The term derives from the greek "country between the rivers ", and is commonly recognized not only as the land between the Tigris and the Euphrates (the so-called "Fertile Crescent"), but also as one of the first places in the world where developed complex social structures. With those, also developed the firsts military organizations, at first only for defensive purposes, but which, with the passage of time, become instruments of expansion and conquest. It must be underlined that when we refer to state entities, we talk about the development of a single city - state, which expands beyond its walls, towards a relatively adjacent area. The best example for expansionism of a Mesopotamian city-state is the one represented by the city of Babylon. The legends about the wonders of the city and its rulers have come down to our days, and, even today, talking about Babylonia the words pomp and opulence are almost a must. Yet it was not only the Babylonians to play the leading role in those lands: the Sumerians, Akkadians, Assyrians had their respective periods of dominance in the fertile crescent, even at the expense of the city of beautiful gardens. From the point of view of the war, in reality, all these peoples were united by a type of weapon quite peculiar to the region: the war chariot. The first chariots, notoriously Sumerian, drawn by onagers and driven by a charioteer, were composed of a woven basket filled with four wheels. Around the middle of the second millennium B.C. arose a new radical change in the art of war, thanks to the introduction, from neighboring Egypt, the horse. The heavy wheels chariots become to be replaced by lighter wagons with spoked wheels, which are pulled by horses. The intensive use of the horse, and the creation of cavalry units, must be assigned to the Assyrian army. All these features do not really suffer too many changes in the Mesopotamian area, this relative immobility, in conjunction with the perennial conflict between small local lords of the Mesopotamian region, will be the cause of the collapse of the ancient kingdoms of the fertile crescent under the blows of the most powerful and united army of the Persian Empire.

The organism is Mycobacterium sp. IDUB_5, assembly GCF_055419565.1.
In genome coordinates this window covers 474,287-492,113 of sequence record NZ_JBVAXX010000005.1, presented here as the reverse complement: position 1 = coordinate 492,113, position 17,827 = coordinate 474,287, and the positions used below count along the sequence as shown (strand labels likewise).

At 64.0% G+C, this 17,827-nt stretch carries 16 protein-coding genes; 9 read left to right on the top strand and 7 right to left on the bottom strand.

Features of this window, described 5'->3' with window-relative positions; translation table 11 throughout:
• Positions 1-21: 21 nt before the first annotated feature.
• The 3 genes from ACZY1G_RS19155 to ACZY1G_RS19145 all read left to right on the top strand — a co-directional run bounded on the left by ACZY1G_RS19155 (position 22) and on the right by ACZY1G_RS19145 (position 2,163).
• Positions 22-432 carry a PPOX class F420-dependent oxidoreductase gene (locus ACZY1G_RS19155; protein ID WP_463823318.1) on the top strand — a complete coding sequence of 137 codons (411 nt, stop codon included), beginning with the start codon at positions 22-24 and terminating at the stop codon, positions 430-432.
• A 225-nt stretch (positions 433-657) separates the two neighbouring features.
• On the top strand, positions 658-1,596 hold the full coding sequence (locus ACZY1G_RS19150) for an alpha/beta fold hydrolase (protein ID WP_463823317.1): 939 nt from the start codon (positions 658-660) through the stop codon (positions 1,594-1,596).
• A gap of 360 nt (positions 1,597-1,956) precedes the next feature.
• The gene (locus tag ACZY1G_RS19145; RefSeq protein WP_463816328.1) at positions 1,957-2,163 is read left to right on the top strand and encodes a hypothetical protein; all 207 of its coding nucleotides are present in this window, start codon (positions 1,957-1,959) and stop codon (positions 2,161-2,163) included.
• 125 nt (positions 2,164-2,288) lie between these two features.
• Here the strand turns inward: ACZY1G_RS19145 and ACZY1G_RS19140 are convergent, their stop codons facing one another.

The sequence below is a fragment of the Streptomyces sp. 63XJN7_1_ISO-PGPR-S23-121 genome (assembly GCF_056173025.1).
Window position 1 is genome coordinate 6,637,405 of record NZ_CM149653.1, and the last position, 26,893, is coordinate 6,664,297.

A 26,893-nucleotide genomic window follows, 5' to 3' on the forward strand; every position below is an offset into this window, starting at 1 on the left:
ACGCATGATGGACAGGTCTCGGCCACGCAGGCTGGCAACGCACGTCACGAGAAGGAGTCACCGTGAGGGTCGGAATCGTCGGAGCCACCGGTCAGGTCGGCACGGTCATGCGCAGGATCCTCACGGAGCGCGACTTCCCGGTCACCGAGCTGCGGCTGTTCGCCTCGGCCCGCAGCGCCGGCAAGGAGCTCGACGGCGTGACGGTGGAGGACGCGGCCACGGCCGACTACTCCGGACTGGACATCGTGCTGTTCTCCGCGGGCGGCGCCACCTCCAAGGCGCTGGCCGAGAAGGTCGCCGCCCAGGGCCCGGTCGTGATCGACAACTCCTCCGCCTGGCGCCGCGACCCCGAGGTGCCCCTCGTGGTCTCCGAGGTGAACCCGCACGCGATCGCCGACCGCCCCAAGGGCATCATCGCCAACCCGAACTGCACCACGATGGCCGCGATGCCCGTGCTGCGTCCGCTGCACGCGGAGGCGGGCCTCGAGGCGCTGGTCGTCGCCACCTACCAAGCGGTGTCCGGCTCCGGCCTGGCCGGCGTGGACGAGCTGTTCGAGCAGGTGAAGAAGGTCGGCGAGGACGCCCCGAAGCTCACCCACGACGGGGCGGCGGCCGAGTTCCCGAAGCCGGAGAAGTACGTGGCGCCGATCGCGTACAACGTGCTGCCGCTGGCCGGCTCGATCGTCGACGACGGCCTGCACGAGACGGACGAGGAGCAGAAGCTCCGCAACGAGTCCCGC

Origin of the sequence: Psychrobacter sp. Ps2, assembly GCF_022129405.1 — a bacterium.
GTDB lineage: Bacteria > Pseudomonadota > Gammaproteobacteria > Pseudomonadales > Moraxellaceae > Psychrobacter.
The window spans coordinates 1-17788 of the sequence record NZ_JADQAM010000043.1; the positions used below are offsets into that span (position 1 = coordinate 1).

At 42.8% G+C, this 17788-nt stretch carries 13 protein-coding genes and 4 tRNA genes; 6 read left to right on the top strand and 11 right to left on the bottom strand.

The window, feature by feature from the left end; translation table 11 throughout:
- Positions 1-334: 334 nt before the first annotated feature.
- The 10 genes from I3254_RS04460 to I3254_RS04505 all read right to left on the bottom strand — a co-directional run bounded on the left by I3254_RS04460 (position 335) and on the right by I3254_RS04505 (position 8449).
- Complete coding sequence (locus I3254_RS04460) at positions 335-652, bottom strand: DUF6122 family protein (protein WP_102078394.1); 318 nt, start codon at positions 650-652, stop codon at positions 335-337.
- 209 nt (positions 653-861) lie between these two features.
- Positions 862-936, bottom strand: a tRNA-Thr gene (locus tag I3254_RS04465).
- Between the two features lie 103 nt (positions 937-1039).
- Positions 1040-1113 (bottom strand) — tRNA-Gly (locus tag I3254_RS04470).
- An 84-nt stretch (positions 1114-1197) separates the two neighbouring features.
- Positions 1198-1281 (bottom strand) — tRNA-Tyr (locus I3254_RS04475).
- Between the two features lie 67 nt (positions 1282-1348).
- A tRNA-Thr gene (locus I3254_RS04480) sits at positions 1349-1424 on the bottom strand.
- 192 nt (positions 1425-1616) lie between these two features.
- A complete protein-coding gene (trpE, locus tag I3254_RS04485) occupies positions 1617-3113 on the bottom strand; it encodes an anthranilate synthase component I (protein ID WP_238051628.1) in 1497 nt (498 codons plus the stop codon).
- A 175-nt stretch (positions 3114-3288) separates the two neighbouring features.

The defeat of the Babylonian army by the Persian king Cyrus II, nearby the city of Opis, marked the end of one among the most glorious Mesopotamian reign and with it, the end of resistance to the Persian rule over the lands of the 'Fertile Crescent'.